Pierre Jahan Main aux yeux 1947
I don’t think irony’s meant to synergize with anything as heartfelt as sadness. I think the main function of contemporary irony is to protect the speaker from being interpreted as naive or sentimental.
Photoset with 350 notes
How To Sleep by Gjon Mili, New York, 1943
1. Model lying on back demonstrating tense breathing that produces rapid chest expansion causing blurred image.
2. Stroboscopic image of model lying on back & dropping arm w. fingers held in tense position during sleep.
3. With forearm tensed model shows tense way of dropping hand.
Herbert List - Eggs in Spalato II, 1937
Étoile de mer by Salvador Dalí, 1950
Original illustration for Dali’s surrealistic Starfish Broach
Photoset with 44 notes
Photo with 90 notes
From The Drawings of Hans Bellmer by Hans Bellmer (with introduction by Constantin Jelenski), 1972
Kansuke Yamamoto - Walk Melancholy , 1949
From Map of Labyrinth
Photoset with 51 notes
Circeo Blu I and II by Camille Vivier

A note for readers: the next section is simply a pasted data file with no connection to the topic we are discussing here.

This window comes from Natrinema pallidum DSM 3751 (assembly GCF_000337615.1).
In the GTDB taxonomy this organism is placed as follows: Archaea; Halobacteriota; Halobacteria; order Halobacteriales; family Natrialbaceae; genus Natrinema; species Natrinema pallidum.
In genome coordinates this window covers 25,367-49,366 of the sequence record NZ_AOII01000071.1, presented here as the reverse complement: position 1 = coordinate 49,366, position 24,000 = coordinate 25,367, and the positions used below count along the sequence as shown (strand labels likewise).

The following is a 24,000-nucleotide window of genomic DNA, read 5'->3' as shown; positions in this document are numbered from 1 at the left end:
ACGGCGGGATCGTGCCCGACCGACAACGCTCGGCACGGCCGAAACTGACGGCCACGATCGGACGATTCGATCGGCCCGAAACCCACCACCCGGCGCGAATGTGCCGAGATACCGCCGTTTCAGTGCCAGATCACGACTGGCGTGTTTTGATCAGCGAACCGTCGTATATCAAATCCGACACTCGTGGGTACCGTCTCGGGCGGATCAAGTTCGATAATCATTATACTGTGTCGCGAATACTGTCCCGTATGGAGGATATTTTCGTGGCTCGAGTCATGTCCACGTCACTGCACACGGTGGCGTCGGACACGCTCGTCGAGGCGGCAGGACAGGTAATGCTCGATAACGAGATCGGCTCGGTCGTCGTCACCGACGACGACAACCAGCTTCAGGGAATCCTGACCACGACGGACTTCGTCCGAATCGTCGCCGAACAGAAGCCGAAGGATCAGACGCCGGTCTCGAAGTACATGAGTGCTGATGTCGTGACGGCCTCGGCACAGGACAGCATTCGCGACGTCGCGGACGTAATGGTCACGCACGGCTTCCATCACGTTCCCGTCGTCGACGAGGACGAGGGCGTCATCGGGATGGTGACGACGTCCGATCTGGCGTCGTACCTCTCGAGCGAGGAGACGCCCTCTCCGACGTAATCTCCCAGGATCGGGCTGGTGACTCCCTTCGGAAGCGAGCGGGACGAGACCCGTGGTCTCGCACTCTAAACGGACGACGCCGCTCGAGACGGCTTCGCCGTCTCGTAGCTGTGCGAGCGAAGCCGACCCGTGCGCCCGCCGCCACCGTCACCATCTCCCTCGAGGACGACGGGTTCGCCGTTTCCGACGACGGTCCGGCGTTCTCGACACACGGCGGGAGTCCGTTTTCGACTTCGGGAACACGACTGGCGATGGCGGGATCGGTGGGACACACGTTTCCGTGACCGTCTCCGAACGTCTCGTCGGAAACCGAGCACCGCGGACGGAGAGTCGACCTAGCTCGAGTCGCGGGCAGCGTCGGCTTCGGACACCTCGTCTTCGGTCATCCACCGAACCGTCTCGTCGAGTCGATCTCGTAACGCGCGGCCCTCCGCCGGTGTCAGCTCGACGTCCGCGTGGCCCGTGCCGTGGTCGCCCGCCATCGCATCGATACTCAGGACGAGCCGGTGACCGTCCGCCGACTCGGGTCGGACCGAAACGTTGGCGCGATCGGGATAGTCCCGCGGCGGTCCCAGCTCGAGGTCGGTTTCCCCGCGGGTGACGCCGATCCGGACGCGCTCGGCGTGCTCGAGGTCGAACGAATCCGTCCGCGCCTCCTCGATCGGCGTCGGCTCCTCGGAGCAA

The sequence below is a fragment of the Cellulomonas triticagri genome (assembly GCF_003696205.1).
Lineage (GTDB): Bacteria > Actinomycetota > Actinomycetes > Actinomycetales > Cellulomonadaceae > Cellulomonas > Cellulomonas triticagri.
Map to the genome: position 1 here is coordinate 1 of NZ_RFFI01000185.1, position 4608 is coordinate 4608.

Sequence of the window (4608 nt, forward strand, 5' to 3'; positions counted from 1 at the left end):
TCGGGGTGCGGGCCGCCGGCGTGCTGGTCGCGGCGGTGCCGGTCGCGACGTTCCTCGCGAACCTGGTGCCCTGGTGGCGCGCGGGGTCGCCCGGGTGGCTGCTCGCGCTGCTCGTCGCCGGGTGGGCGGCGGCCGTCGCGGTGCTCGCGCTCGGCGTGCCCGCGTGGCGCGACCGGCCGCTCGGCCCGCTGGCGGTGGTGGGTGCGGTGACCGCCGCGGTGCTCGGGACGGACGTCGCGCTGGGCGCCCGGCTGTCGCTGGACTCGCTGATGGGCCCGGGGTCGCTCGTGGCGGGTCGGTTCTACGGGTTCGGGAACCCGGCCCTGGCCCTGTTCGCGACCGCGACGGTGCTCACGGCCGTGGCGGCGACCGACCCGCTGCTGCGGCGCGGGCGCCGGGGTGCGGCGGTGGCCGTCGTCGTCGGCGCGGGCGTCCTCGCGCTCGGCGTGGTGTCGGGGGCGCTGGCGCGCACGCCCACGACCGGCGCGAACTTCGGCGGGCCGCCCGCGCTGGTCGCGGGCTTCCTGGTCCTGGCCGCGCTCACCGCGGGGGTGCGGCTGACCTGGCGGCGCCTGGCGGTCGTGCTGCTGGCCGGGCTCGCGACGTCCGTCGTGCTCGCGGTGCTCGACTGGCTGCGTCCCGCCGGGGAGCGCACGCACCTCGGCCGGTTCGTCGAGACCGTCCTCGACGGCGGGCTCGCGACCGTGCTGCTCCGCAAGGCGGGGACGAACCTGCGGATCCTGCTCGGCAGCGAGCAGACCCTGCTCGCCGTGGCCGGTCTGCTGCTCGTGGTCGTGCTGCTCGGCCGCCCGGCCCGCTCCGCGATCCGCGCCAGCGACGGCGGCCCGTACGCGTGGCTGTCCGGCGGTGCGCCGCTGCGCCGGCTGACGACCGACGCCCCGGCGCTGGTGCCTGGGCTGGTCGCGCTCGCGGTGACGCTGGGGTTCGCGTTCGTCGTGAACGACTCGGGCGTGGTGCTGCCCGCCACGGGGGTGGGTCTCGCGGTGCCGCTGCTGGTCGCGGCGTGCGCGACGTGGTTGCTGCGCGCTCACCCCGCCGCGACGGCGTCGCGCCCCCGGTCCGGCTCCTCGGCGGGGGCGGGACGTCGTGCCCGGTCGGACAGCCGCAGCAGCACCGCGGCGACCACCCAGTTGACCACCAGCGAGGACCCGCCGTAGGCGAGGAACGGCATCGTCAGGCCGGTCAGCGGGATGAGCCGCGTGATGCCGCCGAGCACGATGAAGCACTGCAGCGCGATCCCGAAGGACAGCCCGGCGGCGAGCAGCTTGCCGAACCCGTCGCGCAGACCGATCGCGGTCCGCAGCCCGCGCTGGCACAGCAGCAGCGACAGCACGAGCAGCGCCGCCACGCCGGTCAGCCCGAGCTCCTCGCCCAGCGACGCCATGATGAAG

From Veronesi Rose, 2012
These girls? Their curves sketch infinity; their hollows end in, wisps of flesh, dark at times; their eyes pierce the image when they reach you. Waxy bodies drawing the image towards a less synthetic century. Artificial?
Bodies are framed, embedded and enclosed in a photograph. Caught in between limited spaces: in the depths of a boulder, on a rocky edge, on the top of a shelf. Impossible to escape. Bodies and curios end their way here: still lives aiming at anthropomorphic shapes. In a haze of orange, green, yellow or blue—everything surfaces and evokes the colors of ancient masters.
Another fact: these images are noisy. Noise, a misguiding word that silences light, and nourishes black and white for a richer silver print. These selfish pictures, pose, freeze out of a storyline. But they take everything they can from the present: urban oddities, the wanderings of a contempary eye, and fragments of a no longer ostentatious luxury. These images, they steal everything: remnants of forgotten French films, some Garrel, some Rivette—but there is no Amour Fou, only an imposed distance. Are they found images?
They don’t care about their times, because they curl up—in the city, in wilderness, in a studio or in a forsaken interior. They become a new kind of daguerreotype. It takes us the past to progress.
Light as feathers, round as breasts, these images are voluptuous, straightforward, they swallow everything. A sentence by Henry Michaux fits them well: “In the warm mist of a young girl’s breath I found a place…”.
— Fabrice Paineau on Vivier’s work
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